Look at his managerial career and it’s hard to avoid: has any manager ever done less with more than Lou Pineilla? The Mariners especially, a team that had two of the best players of all-time at their positions, in their prime, plus Randy Johnson, plus Edgar Martinez, plus several other good players . . . Can’t blame Lou for the bullpen? Yes you can because he hasn’t had a good bullpen since 1990.
I’m not sure that comment about the bullpens is fair, as Lou has not been the general manager and hasn’t been responsible for a lot of the bad pens he’s had in Seattle, Tampa Bay and Chicago. But the general point — Piniella hasn’t had the kind of success a guy usually needs to get the kind of reputation he gets — may be right. He’s often mentioned in the same breath as Torre, La Russa and Cox, but I think that has a lot more to do with tenure than merit.
Don’t get me wrong: I don’t think Piniella is a bad manager. He won a ring with a team that, on paper anyway, didn’t seem like it had what it takes to win the World Series. But I can’t help but think that he’s always been a bit overrated. Partially because of the lack of success with those extremely talented Mariners teams, but partially because people place too much value on the fact that he’s colorful and combative and all that jazz.
But really, outside of Cincy, his successors have always had greater success than he has.
UPDATE: Check out Joey B’s comment below, which shows me that I’m pretty much dead wrong with that assessment. This lesson has been brought to you by “checking the data rather than merely asserting things that feel right.” Happens to the best of us from time to time.
The Red Sox, who won the AL East last season with a 93-69 record, have under-performed so far this season, entering Wednesday’s action with just two more wins than losses at 23-21. The club hasn’t had a winning streak of more than two games since April 15-18. As a result, manager John Farrell may be on the hot seat, Ken Rosenthal of FOX Sports reported on Tuesday.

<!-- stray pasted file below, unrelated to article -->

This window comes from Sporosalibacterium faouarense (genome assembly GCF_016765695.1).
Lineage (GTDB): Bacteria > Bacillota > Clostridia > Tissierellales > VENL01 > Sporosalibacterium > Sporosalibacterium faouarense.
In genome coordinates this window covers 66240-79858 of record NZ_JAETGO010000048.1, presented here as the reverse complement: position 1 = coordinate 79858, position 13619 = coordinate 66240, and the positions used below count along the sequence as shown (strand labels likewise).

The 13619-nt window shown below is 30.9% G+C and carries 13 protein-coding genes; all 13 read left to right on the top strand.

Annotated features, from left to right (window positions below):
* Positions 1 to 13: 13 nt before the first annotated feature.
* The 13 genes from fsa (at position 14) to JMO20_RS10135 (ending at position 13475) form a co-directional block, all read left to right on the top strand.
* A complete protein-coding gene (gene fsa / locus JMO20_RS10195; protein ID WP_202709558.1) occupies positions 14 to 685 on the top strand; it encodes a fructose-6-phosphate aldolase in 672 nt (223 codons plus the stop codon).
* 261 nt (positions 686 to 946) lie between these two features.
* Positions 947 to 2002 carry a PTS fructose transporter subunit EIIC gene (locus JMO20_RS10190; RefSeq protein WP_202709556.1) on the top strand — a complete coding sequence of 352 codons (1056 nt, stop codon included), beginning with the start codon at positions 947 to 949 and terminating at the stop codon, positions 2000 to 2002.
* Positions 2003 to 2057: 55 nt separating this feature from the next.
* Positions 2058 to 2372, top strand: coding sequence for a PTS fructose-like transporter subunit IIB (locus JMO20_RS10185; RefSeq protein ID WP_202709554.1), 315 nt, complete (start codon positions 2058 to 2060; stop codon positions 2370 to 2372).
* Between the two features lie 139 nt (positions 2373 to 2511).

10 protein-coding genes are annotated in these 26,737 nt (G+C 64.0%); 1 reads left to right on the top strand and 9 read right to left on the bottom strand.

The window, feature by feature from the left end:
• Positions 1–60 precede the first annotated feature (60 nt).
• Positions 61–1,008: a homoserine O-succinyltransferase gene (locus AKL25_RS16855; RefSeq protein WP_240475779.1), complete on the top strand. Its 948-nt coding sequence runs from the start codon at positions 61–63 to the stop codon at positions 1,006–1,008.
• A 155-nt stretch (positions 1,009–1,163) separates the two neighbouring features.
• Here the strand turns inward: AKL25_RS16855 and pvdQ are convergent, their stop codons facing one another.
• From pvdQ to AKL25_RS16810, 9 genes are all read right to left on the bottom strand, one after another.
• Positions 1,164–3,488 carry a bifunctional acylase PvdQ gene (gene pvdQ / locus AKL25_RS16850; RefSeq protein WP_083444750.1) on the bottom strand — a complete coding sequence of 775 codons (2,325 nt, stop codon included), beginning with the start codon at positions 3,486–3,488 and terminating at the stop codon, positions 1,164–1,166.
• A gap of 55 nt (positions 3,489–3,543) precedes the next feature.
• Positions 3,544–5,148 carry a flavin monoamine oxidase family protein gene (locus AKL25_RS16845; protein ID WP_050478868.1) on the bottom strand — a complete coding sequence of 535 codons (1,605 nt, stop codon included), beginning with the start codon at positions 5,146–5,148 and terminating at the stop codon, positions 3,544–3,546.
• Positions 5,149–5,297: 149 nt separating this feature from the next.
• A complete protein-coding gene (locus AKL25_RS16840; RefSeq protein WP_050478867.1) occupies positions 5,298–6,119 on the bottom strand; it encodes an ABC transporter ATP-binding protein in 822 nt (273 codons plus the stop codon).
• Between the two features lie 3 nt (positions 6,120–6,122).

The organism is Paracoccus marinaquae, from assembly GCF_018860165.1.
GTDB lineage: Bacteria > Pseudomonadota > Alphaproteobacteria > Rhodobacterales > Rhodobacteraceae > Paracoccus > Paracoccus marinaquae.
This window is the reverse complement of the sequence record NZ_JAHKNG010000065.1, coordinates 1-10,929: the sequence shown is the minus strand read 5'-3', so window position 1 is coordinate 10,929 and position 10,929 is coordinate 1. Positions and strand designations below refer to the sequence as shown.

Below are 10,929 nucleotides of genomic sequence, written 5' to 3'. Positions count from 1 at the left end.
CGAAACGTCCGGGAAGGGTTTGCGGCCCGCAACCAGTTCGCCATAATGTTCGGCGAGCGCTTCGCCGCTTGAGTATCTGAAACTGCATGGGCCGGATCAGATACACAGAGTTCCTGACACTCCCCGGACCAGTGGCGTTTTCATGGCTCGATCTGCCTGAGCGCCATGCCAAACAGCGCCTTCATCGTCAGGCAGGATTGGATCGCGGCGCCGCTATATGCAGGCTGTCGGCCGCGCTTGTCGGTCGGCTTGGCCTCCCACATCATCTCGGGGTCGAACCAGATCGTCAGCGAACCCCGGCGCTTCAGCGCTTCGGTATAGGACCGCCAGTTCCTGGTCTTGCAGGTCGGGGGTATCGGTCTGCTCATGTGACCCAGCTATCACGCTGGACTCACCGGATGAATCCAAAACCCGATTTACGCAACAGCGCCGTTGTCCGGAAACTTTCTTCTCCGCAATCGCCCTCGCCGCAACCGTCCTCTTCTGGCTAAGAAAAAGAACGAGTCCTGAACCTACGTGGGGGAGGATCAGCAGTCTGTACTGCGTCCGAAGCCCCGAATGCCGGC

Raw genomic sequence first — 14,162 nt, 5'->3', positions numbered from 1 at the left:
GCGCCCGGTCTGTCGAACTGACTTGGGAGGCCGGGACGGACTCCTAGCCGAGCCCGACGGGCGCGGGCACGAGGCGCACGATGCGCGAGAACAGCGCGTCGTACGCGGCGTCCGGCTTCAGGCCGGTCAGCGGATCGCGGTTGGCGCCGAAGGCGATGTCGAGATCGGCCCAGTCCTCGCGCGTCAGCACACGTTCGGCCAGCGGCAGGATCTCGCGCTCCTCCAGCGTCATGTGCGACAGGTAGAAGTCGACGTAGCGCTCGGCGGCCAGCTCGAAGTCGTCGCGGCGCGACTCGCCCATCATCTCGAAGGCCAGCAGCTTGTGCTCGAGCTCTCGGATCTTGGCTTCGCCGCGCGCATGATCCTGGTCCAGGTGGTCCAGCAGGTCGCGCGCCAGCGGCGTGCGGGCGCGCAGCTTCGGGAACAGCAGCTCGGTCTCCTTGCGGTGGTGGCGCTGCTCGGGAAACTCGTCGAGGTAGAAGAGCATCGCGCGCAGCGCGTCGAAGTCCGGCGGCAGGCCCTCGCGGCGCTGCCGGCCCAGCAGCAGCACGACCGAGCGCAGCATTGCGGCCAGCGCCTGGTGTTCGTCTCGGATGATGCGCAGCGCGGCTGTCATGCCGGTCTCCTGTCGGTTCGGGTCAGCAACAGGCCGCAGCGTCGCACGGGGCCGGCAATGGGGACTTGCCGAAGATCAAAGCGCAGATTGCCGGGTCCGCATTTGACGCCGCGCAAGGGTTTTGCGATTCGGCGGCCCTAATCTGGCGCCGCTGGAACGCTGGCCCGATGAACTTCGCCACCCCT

Beyond the mediocre record, Rosenthal cites two incidents that happened this season that caused Farrell’s stock to drop. The first was the brouhaha with the Orioles when Manny Machado slid into Dustin Pedroia at second base, causing Pedroia to suffer an injury. When reliever Matt Barnes intentionally threw a fastball at Machado, Pedroia was seen telling Machado, “It wasn’t me. It’s them.” The word “them,” of course, would ostensibly be referring to Barnes and Farrell.
The second incident happened last week when pitcher Drew Pomeranz challenged Farrell in the dugout after being removed with a pitch count of 97. Rosenthal suggests that some of Farrell’s players aren’t on the same page as the skipper.
Rosenthal also mentions that Farrell didn’t have the entire backing of the Red Sox clubhouse in 2013, when the club won the World Series. So the issues this year may not be unique; they may be part of a larger trend.
The biggest impediment in making a managerial change for the Red Sox is having a good candidate. After letting Torey Lovullo leave after last season to manage the Diamondbacks, the team’s two most likely interim candidates would be bench coach Gary DiSarcina and third base coach Brian Butterfield. DiSarcina has one year of managing experience above Single-A (Triple-A Pawtucket in 2013). Butterfield hasn’t managed in 15 years.